National Flag of Ireland: History and Symbolism

Bratach na hÉireann – or more frequently referred to in Ireland as an trídhathach (“the tricolor”) – is the national flag of Ireland

Similar to the flag of France, which is also called “the Tricolor,” the Irish national flag features three vertical bands in three different colors. 

National Flag of Ireland: History and Symbolism

In Article 7 of the Constitution of Ireland, it is stated that the national flag “is the tricolour of green, white and orange.” They should be vertical and equal in size, with the green on the hoist side and white in the middle.

These colors make the Irish Tricolor an easily recognizable ensign.

However, you should not confuse the Irish flag with the flag of Ivory Coast. Just remember, the Ivorian flag has the orange band on the hoist side. 

History of Irish Flag

Ireland national flag
The Irish Tricolor Flag
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The Irish Tricolor has been Ireland’s official flag since it became a free nation in 1921.

It was officially adopted by the Irish Republic during the War of Independence with England two years prior. It symbolized the country’s fight for independence.  

During the Easter Rising in 1916, the three-colored flag was flown in Dublin as a symbol of defiance and Irish unity. It was then that an trídhathach first came to be regarded as the Irish national flag.

However, this flag was actually flown publicly for the first time in 1848 by a leader of the Young Irelanders, Thomas Francis Meagher. It took place in Waterford, the country’s oldest city.

Shortly before it was first flown, the Irish Tricolor was presented as a gift from a group of French women who sympathized with Ireland’s cause.

This is said to be the reason why the Irish flag’s tricolor design has such a distinct resemblance to the French national flag.

The Irish Tricolor has been recognized and used by nationalists on both sides of the Irish border as the national flag of the whole island of Ireland since 1916.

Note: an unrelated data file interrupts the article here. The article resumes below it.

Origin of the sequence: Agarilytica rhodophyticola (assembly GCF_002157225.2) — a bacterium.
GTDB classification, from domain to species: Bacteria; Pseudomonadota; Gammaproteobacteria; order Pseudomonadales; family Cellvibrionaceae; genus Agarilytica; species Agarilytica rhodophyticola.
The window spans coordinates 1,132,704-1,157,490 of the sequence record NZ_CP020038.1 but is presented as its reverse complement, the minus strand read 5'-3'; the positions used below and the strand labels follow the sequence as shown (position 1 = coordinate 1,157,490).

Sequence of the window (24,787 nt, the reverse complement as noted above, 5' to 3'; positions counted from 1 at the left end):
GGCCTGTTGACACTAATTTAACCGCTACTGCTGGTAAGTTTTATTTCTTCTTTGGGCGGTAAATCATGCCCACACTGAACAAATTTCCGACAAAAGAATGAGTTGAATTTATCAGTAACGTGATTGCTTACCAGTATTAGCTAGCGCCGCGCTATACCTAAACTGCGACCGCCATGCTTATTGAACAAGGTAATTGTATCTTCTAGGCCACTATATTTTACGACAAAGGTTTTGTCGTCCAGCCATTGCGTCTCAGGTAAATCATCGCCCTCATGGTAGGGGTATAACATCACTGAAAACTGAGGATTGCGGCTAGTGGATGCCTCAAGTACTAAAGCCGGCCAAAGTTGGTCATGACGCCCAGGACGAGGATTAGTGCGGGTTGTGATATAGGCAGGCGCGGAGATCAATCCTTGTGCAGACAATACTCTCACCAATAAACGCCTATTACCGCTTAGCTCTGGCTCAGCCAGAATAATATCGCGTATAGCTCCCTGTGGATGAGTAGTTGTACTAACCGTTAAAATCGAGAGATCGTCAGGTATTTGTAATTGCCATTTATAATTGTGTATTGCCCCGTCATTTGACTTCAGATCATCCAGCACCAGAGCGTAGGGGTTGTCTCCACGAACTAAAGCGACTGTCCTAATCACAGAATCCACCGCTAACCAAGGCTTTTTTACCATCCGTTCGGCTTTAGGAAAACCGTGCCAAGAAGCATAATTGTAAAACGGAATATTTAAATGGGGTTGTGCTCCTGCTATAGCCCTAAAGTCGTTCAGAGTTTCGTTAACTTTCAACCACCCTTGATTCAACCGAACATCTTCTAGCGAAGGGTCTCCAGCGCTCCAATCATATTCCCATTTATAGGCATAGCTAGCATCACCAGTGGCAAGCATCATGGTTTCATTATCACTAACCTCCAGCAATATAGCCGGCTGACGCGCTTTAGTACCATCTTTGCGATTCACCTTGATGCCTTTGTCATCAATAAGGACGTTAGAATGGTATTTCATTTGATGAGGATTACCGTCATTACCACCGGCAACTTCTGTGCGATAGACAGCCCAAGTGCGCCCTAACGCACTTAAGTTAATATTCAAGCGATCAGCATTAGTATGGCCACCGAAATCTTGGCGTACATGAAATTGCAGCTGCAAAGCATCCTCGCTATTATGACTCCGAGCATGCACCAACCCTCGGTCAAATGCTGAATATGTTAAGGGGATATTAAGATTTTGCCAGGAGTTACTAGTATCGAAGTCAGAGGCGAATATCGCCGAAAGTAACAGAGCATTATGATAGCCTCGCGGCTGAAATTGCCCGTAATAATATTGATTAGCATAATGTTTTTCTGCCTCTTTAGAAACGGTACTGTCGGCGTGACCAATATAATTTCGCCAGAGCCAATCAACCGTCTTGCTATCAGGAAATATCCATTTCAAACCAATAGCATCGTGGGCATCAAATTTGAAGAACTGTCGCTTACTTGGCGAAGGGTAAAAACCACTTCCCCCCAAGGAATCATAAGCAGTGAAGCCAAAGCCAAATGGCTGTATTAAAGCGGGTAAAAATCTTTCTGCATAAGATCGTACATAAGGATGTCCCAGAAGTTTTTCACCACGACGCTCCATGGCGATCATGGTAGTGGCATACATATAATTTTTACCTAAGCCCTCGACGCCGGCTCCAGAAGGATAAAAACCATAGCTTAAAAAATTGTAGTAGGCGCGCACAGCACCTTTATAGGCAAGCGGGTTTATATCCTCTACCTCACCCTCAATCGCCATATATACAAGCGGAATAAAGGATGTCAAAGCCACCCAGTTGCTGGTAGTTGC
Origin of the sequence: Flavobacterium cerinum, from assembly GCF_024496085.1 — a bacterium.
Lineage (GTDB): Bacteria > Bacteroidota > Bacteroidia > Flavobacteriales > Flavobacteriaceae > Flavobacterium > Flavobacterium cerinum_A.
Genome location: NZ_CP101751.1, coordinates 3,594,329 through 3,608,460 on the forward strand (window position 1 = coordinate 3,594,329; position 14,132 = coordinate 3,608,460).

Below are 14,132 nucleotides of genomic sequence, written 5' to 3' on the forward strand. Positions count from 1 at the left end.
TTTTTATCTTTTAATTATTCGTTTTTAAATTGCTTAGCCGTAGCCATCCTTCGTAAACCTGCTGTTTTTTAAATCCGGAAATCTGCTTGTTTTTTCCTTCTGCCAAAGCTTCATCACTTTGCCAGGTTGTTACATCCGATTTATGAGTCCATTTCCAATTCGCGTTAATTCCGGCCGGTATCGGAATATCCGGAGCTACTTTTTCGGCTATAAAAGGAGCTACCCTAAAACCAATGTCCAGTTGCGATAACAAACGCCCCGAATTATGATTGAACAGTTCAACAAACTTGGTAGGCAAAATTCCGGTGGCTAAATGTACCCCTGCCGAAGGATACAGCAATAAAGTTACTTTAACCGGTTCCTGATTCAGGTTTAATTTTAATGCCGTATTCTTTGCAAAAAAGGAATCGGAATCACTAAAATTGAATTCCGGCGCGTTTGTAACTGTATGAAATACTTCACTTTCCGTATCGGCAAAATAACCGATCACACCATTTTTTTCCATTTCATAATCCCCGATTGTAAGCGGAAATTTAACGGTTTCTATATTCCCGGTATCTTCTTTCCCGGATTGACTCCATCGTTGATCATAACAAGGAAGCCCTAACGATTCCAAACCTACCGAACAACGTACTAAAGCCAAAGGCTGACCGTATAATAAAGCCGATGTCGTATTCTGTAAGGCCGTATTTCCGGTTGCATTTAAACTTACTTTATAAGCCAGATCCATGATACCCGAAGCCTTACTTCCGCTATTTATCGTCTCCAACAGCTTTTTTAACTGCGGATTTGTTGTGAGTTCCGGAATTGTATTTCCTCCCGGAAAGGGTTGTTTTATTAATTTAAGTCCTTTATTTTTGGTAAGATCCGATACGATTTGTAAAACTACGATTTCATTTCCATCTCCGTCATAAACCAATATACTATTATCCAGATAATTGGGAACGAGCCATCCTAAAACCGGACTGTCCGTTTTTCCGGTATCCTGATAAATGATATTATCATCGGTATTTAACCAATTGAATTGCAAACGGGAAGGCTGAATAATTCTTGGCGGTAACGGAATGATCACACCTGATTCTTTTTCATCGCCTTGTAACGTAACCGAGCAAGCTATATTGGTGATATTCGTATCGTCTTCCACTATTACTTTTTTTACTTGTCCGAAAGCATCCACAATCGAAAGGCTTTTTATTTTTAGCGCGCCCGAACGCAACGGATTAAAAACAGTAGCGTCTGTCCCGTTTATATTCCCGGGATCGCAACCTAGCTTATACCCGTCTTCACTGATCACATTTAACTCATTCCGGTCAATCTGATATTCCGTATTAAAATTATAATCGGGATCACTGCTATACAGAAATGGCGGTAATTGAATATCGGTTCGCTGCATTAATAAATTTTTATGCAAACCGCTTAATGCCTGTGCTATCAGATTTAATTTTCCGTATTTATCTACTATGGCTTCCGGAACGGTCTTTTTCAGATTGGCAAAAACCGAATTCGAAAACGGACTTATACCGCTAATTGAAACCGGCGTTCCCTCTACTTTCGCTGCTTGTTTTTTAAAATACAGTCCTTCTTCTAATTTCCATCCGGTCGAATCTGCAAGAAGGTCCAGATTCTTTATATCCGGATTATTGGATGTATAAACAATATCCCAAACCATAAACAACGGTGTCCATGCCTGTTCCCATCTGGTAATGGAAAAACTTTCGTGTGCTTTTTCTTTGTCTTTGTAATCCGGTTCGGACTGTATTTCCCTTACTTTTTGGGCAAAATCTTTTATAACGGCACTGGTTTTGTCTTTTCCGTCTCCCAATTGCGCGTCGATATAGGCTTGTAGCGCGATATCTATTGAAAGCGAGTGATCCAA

Today it is still flown by Northern Irish nationalists.

Official Flags of Ireland

1. The Banner of the Lordship of Ireland

Banner of the Lordship of Ireland

Used from 1386 to 1541, the heraldic banner of the Lordship of Ireland has a blue background with a white border and features three golden crowns in vertical order.

The “triple crown” motif is associated with St. Edmund, one of England’s patron saints.

2. The Blue Harp Flag

Blue Harp Flag

This flag, officially called the “Standard of the Kingdom of Ireland,” was used from 1542 to 1801.

It features a silver-stringed gold harp on a blue background. This particular shade of blue was known as “St. Patrick’s Blue.” 

After its official use was over, the Blue Harp Flag became incorporated in the lower left quadrant of the Royal Standard of the United Kingdom.

3. Flag of the Lord Lieutenant of Ireland

Flag of the Lord Lieutenant of Ireland

Basically the flag of the United Kingdom with the Irish coat of arms in the center, Flag of the Lord Lieutenant of Ireland was officially used in 1821 until the abolishment of the office of the Lord Lieutenant in 1922.

4. The Cross of St. Patrick

The Cross of St. Patrick